Poverty rates decline in Africa as agriculture fuels development

 

Poverty rates have declined in African countries, a new report released by the Alliance for a Green Revolution in Africa (AGRA).

Dubbed ‘African Agriculture Status Report (AASR): Progress towards an Agriculture Transformation in Sub-Saharan Africa’, the report says that Ghana, Rwanda, Ethiopia and Burkina Faso have experienced a high decline in poverty rates.

The analysis serves as a curtain raiser for this week’s high-powered African Green Revolution Forum (AGRF) in Nairobi, which is attracting heads of state and high-level officials from around the world. Economista say it could lock in hundreds of millions of dollars in new investments for Africa’s often struggling farmers.

“The last ten years have made a strong case for agriculture as the surest path to producing sustainable economic growth that is felt in all sectors of society and particularly among poor Africans,” said AGRA President Agnes Kalibata.

She added that many governments face significant budget constraints and far too many farming families continue to lack basic inputs, like improved seeds or fertilizers. “But the evidence is clear. When we invest in our farmers and in all the things they need to succeed, good things happen across the economy,” she said.

The report indicates that much of Africa has enjoyed sustained agriculture productivity growth. Since 2005, agriculture has also had its biggest impact in countries that moved quickly to embrace the African Union’s Comprehensive African Agriculture Development Programme or CAADP, which was created in 2003.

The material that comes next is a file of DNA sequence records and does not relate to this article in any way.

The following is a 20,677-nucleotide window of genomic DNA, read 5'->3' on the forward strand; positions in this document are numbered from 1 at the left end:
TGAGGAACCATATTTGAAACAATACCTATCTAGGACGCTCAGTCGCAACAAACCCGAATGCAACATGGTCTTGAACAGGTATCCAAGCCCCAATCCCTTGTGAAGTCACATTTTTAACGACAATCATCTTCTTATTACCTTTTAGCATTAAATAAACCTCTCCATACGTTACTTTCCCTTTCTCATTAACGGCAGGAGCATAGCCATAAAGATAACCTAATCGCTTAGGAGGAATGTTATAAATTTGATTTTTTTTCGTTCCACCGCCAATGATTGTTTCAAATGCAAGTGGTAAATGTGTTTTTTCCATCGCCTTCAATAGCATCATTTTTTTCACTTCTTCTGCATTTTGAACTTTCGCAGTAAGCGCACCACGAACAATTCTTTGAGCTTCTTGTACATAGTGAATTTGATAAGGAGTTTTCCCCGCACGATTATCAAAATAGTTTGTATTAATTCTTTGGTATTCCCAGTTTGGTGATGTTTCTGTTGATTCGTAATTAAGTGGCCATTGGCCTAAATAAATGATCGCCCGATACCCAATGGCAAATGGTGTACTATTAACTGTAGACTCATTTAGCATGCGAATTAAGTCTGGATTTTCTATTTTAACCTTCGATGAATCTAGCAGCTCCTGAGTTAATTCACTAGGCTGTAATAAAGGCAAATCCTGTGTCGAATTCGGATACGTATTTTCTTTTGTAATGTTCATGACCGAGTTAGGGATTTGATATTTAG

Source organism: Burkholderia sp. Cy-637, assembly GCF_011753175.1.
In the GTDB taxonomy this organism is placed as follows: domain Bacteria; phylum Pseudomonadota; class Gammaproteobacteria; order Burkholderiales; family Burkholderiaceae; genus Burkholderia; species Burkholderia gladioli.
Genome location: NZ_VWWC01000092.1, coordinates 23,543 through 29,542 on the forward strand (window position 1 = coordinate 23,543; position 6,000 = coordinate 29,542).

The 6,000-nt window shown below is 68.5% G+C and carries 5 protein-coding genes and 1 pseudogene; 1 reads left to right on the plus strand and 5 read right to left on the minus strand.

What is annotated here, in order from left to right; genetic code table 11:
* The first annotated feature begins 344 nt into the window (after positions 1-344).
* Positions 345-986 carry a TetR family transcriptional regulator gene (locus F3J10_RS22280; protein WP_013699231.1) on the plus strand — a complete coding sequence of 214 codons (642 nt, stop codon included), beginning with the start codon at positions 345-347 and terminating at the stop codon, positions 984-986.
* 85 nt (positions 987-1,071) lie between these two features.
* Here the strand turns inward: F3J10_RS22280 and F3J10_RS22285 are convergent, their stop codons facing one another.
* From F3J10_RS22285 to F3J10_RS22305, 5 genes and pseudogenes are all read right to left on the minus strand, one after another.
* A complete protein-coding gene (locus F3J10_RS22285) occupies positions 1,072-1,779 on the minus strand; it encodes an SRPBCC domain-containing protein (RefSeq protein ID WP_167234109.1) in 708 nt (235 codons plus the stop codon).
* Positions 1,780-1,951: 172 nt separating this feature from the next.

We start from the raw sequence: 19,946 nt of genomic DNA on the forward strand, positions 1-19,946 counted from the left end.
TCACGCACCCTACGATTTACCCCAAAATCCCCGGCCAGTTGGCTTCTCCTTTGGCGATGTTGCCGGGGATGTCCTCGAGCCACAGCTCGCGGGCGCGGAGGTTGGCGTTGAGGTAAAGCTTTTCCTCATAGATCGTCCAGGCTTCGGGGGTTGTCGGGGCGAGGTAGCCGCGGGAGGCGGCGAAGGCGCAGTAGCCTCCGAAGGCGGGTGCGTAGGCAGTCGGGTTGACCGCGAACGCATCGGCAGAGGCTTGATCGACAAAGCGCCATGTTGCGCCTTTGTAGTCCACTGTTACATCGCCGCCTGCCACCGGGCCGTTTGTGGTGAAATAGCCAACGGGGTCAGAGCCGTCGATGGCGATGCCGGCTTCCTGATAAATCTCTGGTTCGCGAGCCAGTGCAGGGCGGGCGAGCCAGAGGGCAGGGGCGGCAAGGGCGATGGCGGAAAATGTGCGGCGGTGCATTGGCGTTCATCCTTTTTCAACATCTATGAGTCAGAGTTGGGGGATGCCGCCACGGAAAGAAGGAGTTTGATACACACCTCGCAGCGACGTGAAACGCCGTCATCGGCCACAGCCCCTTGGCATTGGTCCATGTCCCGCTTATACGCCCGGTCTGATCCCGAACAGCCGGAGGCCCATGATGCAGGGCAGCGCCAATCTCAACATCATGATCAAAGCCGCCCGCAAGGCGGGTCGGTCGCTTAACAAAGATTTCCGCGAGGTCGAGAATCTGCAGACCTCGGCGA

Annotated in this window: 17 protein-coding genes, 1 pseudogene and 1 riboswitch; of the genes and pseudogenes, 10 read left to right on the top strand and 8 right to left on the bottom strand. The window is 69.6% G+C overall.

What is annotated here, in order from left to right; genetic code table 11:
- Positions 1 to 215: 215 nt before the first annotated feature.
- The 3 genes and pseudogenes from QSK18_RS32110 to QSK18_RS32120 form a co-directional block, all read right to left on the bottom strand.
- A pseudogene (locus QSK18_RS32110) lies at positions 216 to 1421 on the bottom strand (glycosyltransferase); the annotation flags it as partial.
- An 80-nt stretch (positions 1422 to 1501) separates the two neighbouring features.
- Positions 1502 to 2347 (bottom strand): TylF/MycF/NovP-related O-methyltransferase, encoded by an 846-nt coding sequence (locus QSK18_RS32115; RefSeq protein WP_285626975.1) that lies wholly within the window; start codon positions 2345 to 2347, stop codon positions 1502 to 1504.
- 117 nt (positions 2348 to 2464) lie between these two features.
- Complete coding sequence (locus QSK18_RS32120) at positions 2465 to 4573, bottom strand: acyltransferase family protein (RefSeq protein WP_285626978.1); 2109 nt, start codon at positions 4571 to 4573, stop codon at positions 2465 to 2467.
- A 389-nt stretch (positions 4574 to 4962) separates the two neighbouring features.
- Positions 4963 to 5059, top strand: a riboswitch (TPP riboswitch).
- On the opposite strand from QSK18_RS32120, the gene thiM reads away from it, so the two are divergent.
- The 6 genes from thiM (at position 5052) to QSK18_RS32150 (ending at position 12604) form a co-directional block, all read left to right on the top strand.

A key component of CAADP was its call for African governments to allocate 10 per cent of national budgets to agriculture and to aim for six per cent annual growth in the sector.

The AGRA report notes that even if they didn’t hit the 10 percent targets, early adopters of the CAADP goals have seen productivity on existing farmlands rise by 5.9 to 6.7 per cent per year.

“This boost in turn helped spur a 4.3 percent average annual increase in overall GDP,” according to the report. “Those later to the game achieved anywhere from a 3 to 5.7 per cent growth in farm productivity and a 2.4 to 3.5 per cent increase in GDP.
Meanwhile, countries that sat on the sidelines saw farm productivity rise by less than 3 per cent and GDP rise by only 2.2 per cent.
The trend is similar for declines in malnutrition, with countries that have embraced the CAADP process experiencing annual declines ranging from 2.4 to 5.7 per cent, while those who have not averages only a 1.2 per cent decline.

A decade of intense domestic attention to farmers and food production has generated “the most successful development effort” in African history, with countries that made the biggest investments rewarded with sizeable jumps in both farm productivity and overall economic performance.

 

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